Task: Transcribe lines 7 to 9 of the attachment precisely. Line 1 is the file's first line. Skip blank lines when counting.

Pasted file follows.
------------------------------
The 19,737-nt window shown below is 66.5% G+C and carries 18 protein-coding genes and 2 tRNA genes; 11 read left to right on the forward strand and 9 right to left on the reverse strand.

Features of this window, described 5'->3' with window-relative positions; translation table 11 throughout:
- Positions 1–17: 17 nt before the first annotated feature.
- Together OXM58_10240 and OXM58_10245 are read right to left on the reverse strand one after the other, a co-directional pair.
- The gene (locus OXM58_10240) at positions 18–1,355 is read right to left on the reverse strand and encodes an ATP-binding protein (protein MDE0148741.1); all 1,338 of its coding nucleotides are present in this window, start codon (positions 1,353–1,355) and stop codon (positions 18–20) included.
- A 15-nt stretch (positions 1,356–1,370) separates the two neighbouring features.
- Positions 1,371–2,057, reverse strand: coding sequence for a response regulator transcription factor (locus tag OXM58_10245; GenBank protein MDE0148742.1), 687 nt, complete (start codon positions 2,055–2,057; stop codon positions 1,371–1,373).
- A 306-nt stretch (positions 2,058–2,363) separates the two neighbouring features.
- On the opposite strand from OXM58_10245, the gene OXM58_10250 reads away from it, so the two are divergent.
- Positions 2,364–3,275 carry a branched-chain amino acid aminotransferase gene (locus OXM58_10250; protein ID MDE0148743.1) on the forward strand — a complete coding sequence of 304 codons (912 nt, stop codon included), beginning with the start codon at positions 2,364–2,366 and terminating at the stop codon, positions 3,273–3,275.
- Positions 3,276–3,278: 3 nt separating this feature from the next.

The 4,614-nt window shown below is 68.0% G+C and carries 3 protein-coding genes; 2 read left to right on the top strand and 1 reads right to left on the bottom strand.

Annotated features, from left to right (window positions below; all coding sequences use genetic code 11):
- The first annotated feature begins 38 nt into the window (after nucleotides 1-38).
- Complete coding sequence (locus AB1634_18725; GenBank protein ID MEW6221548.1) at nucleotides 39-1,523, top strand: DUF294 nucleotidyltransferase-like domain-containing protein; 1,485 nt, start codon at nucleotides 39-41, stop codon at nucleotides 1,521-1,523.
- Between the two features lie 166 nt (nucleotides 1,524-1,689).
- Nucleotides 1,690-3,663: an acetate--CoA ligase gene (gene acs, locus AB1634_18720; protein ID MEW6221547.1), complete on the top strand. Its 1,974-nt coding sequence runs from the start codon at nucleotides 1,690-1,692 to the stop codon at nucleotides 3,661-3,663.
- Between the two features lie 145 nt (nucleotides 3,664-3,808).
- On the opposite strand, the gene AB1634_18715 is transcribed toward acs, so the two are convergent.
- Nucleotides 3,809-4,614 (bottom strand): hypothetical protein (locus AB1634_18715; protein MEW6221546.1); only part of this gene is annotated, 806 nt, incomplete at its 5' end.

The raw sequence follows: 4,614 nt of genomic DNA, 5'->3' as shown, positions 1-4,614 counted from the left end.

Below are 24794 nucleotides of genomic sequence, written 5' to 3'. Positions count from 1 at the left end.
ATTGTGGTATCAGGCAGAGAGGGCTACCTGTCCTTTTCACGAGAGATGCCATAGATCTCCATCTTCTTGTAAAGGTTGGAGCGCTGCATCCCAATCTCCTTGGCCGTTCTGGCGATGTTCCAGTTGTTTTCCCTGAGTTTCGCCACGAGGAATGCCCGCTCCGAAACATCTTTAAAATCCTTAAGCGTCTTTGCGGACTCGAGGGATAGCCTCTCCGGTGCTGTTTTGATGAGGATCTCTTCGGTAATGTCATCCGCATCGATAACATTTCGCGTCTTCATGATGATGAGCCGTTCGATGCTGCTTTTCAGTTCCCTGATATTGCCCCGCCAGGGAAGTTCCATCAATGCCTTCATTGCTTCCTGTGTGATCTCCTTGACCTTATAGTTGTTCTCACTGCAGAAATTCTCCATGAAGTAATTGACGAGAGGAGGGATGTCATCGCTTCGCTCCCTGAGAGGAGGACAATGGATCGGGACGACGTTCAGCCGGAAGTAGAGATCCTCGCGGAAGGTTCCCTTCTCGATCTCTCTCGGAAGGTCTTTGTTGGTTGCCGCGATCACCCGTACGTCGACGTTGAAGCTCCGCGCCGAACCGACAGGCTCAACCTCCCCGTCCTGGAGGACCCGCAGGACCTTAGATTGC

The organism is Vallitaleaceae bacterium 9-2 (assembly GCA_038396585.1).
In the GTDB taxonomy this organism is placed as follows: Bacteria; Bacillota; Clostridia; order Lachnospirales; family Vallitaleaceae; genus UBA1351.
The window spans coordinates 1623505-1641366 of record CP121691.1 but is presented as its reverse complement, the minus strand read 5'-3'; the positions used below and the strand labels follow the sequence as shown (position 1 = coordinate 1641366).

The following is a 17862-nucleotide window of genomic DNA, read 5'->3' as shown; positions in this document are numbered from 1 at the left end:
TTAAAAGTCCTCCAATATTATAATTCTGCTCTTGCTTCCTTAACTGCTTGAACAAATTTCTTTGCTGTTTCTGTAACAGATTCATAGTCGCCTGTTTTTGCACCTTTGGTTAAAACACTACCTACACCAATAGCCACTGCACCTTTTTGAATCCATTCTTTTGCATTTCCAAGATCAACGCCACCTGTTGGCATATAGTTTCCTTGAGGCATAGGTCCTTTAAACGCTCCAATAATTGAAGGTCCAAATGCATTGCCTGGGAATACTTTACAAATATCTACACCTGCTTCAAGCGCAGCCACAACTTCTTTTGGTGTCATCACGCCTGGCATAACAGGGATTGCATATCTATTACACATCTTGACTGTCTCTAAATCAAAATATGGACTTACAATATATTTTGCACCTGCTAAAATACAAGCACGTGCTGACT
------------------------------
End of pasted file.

- Positions 1,371–2,057, reverse strand: coding sequence for a response regulator transcription factor (locus tag OXM58_10245; GenBank protein MDE0148742.1), 687 nt, complete (start codon positions 2,055–2,057; stop codon positions 1,371–1,373).
- A 306-nt stretch (positions 2,058–2,363) separates the two neighbouring features.
- On the opposite strand from OXM58_10245, the gene OXM58_10250 reads away from it, so the two are divergent.